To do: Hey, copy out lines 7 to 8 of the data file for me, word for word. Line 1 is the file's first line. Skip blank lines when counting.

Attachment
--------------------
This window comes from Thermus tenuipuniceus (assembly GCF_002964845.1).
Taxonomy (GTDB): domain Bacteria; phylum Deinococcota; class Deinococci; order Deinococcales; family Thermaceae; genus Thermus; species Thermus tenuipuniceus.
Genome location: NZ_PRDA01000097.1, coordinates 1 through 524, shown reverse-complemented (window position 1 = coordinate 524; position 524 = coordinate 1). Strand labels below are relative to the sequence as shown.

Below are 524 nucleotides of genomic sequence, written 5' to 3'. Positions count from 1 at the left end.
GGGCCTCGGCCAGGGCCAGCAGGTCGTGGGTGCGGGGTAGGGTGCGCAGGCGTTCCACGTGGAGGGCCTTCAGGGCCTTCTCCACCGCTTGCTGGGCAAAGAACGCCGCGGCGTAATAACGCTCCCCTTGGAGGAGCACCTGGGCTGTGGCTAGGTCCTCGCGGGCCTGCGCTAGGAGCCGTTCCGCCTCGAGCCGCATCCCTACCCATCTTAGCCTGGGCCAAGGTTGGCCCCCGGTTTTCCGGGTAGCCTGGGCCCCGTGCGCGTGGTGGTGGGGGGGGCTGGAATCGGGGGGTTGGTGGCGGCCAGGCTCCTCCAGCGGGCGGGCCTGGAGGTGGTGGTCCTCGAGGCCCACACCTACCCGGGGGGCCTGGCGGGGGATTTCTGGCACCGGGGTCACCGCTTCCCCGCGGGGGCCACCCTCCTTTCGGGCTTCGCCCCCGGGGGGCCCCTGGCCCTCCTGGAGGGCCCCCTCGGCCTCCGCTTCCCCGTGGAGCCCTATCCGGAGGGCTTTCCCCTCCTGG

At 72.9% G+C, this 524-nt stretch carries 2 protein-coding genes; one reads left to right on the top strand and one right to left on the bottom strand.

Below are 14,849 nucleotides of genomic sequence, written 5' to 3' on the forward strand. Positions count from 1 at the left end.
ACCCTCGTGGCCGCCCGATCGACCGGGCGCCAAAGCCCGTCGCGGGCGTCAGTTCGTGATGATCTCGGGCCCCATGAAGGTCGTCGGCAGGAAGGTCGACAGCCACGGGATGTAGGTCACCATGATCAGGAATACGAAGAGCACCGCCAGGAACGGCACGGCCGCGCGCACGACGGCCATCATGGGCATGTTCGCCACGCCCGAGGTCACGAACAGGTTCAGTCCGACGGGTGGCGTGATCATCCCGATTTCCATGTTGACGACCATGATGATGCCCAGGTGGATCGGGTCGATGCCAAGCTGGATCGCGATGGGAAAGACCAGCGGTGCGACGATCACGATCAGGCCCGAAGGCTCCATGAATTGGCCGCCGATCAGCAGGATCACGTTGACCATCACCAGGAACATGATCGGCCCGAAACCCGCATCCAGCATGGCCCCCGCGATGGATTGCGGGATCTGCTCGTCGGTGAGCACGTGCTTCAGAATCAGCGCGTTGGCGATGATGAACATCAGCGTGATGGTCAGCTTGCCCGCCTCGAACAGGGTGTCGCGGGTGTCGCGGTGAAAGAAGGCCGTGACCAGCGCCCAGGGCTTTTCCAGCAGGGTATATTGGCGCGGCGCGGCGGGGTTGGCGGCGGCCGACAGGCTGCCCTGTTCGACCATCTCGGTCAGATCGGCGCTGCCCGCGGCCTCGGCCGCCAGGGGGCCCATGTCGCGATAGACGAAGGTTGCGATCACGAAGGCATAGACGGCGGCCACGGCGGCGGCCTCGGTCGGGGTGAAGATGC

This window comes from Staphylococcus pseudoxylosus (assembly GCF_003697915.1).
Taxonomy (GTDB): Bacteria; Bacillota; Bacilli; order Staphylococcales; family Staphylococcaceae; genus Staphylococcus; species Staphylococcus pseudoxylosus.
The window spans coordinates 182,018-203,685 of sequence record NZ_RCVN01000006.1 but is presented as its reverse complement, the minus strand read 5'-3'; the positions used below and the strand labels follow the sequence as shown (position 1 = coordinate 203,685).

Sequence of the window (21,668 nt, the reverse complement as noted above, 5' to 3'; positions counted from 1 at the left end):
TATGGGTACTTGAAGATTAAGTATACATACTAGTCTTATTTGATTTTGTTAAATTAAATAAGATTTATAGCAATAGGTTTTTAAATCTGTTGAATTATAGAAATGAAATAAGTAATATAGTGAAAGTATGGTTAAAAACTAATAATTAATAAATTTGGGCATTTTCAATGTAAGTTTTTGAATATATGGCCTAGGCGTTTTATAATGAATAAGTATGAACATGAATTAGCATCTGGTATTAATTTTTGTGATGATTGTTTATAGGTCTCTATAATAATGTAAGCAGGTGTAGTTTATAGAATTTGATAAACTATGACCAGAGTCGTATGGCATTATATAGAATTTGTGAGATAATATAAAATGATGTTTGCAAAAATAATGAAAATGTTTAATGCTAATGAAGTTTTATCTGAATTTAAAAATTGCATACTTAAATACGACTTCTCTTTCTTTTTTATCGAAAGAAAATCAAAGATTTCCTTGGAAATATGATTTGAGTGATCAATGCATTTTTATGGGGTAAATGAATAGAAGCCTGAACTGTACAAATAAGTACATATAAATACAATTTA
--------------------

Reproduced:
Below are 14,849 nucleotides of genomic sequence, written 5' to 3' on the forward strand. Positions count from 1 at the left end.
ACCCTCGTGGCCGCCCGATCGACCGGGCGCCAAAGCCCGTCGCGGGCGTCAGTTCGTGATGATCTCGGGCCCCATGAAGGTCGTCGGCAGGAAGGTCGACAGCCACGGGATGTAGGTCACCATGATCAGGAATACGAAGAGCACCGCCAGGAACGGCACGGCCGCGCGCACGACGGCCATCATGGGCATGTTCGCCACGCCCGAGGTCACGAACAGGTTCAGTCCGACGGGTGGCGTGATCATCCCGATTTCCATGTTGACGACCATGATGATGCCCAGGTGGATCGGGTCGATGCCAAGCTGGATCGCGATGGGAAAGACCAGCGGTGCGACGATCACGATCAGGCCCGAAGGCTCCATGAATTGGCCGCCGATCAGCAGGATCACGTTGACCATCACCAGGAACATGATCGGCCCGAAACCCGCATCCAGCATGGCCCCCGCGATGGATTGCGGGATCTGCTCGTCGGTGAGCACGTGCTTCAGAATCAGCGCGTTGGCGATGATGAACATCAGCGTGATGGTCAGCTTGCCCGCCTCGAACAGGGTGTCGCGGGTGTCGCGGTGAAAGAAGGCCGTGACCAGCGCCCAGGGCTTTTCCAGCAGGGTATATTGGCGCGGCGCGGCGGGGTTGGCGGCGGCCGACAGGCTGCCCTGTTCGACCATCTCGGTCAGATCGGCGCTGCCCGCGGCCTCGGCCGCCAGGGGGCCCATGTCGCGATAGACGAAGGTTGCGATCACGAAGGCATAGACGGCGGCCACGGCGGCGGCCTCGGTCGGGGTGAAGATGC